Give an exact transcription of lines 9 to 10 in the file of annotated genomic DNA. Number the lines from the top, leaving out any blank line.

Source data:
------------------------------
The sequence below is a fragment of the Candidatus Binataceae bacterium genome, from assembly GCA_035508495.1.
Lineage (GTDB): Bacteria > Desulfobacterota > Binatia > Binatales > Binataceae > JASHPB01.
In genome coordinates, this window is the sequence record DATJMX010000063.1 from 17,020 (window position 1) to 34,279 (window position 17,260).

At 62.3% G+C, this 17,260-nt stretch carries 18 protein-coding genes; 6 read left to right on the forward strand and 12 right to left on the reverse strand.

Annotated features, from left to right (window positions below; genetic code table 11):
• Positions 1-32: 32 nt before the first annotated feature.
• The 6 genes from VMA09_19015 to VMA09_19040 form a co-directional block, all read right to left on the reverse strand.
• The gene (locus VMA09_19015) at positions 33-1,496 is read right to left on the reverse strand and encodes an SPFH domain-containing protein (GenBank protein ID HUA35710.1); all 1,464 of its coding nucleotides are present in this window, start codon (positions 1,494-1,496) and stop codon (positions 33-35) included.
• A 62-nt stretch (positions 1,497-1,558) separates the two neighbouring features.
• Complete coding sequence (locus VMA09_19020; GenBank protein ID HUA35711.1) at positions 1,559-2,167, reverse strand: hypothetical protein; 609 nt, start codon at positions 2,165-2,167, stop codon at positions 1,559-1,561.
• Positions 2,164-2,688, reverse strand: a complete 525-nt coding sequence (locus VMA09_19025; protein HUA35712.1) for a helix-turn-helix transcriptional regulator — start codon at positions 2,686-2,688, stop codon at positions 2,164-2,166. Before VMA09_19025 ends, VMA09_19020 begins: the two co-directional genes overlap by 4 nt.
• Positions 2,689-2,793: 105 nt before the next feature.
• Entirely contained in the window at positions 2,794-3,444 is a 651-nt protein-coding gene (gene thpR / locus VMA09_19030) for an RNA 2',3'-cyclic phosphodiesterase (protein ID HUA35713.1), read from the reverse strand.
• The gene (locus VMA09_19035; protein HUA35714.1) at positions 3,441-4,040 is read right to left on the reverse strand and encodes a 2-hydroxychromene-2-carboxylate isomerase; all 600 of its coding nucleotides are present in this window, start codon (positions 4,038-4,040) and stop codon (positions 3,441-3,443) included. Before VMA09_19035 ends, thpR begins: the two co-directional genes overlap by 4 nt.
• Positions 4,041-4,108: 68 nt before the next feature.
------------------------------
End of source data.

• A 62-nt stretch (positions 1,497-1,558) separates the two neighbouring features.
• Complete coding sequence (locus VMA09_19020; GenBank protein ID HUA35711.1) at positions 1,559-2,167, reverse strand: hypothetical protein; 609 nt, start codon at positions 2,165-2,167, stop codon at positions 1,559-1,561.